• “For dogs, include any training classes and G.C.C. test information,” Dr. Yin suggests. The American Kennel Club’s Canine Good Citizen Test (G.C.C.), is a widely recognized tool for assessing good dog behavior with ten tests that include: accepting a friendly stranger, walking through a crowd, polite reactions to another dog, and supervised separation. • Spaying or neutering your animal is another sign of responsibility on your part.
• “Offer to put down an extra cleaning deposit,” Lisa adds. Some renters pay an extra fee per month to house their animals – make sure to check contracts thoroughly and clarify these points.
• Extra money often goes a long way, but will not assuage all concerns. Sometimes an animal interview is requested. “I’ve read of tests where the landlord invites the person and the dog over to the new apartment, has the person leave, and then knocks on the door to see how the dog reacts,” says Lisa. “A friendly visit goes a long way.” Veterinarian Dr. Babette Gladstein recommends having the interview at your place instead. “It’s hard to predict how the animal will act in a new setting,” she explains. “Showing there’s no damage in the place you live in now is obviously more persuasive than bringing the animals into a new environment and not knowing how they’re going to react.” Dr. Yin also suggests a crash course in preparation if an onsite visit is required. “If your animal hasn’t had practice interacting with other animals and people in different locations, prepare him by visiting others.”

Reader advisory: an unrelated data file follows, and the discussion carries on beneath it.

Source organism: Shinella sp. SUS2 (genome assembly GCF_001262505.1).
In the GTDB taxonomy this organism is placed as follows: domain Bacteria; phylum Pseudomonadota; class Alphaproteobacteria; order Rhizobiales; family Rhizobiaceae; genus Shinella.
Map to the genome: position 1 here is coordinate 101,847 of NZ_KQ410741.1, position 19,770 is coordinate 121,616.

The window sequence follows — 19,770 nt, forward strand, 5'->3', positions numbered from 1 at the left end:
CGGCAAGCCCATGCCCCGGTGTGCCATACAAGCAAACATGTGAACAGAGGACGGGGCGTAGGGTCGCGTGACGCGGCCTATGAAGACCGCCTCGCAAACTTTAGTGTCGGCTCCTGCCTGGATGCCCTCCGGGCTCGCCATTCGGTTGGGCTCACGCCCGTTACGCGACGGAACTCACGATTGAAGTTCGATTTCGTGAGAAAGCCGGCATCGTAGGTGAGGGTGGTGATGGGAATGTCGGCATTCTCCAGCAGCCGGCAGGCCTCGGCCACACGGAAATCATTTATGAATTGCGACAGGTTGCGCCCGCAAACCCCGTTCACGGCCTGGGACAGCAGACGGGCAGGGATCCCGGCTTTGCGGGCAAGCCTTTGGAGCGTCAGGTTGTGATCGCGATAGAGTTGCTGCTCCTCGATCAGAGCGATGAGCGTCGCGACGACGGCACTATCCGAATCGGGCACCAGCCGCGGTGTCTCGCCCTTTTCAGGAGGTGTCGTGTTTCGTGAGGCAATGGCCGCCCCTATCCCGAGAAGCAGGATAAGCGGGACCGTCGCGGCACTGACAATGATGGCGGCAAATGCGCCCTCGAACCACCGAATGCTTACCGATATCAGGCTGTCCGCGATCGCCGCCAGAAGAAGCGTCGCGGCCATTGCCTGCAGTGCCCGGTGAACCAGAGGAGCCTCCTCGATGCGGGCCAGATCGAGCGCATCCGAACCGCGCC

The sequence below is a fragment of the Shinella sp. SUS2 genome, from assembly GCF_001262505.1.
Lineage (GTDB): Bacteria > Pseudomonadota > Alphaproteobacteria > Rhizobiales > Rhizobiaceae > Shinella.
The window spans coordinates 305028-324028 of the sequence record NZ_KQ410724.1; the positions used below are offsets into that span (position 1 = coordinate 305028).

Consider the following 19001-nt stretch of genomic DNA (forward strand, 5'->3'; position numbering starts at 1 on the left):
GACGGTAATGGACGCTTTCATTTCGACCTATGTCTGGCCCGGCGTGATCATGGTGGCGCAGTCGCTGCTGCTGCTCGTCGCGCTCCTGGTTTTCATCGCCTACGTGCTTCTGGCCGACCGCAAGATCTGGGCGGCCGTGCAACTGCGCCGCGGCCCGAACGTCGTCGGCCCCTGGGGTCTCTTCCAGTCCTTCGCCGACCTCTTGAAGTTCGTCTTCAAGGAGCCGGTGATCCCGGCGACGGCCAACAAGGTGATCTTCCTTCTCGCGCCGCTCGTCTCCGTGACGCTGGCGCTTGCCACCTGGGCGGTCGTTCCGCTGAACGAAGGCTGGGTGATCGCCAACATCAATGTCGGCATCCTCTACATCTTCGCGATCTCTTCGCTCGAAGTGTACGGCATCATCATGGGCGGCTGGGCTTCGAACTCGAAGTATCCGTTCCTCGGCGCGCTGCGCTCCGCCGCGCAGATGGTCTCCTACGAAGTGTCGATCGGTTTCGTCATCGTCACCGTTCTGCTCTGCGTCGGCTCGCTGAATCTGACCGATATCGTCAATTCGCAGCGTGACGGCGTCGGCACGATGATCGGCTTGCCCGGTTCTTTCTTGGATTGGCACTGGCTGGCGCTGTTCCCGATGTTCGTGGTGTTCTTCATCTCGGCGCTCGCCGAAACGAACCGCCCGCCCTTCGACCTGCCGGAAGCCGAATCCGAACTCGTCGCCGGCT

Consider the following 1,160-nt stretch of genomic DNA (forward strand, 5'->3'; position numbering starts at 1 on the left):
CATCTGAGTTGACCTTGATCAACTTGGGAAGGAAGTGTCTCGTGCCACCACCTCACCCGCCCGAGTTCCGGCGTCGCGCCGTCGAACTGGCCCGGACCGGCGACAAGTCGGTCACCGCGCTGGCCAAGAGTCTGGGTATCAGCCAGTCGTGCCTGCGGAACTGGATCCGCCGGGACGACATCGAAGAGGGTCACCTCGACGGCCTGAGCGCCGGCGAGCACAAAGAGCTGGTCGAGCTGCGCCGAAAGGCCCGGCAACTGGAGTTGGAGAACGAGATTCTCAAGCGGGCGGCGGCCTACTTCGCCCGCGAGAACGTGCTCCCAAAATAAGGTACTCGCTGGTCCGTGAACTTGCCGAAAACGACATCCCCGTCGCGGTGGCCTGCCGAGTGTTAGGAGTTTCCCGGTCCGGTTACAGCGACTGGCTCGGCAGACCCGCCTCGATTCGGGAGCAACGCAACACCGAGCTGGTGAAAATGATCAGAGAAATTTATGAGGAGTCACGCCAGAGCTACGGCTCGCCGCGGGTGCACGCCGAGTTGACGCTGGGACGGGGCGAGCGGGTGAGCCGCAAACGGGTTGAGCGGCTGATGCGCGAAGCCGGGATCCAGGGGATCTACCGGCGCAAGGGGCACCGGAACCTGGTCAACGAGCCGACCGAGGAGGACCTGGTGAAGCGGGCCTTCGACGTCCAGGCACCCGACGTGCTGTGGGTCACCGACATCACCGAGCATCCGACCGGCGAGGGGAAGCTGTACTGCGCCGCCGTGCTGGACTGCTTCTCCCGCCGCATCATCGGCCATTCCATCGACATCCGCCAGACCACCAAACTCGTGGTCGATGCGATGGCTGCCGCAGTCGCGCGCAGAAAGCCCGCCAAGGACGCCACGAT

If you and your animal are accepted, be sure to get the agreement in writing. Even if the landlord verbally consents, you and your companion are not protected by law unless there’s an addendum to your rental agreement. It should include a minimum statement of how many animals you have and what type they are.
Never, under any circumstances, sneak an animal into an apartment. It may lead to eviction and other legal action. Moreover, it leaves a bad taste in the landlord’s mouth, making him less likely to allow animals in the future.
Even so-called animal friendly apartments most often have restrictions on sizes, weights and breeds, especially for dogs. “People tend to be scared of big breeds likepit bulls, German shepherds, Rottweilers, and even black Labradors,” says Dr. Yin. “Even though it’s not fair, that’s how it is. People with these breeds need to really focus on training and be able to show proof.”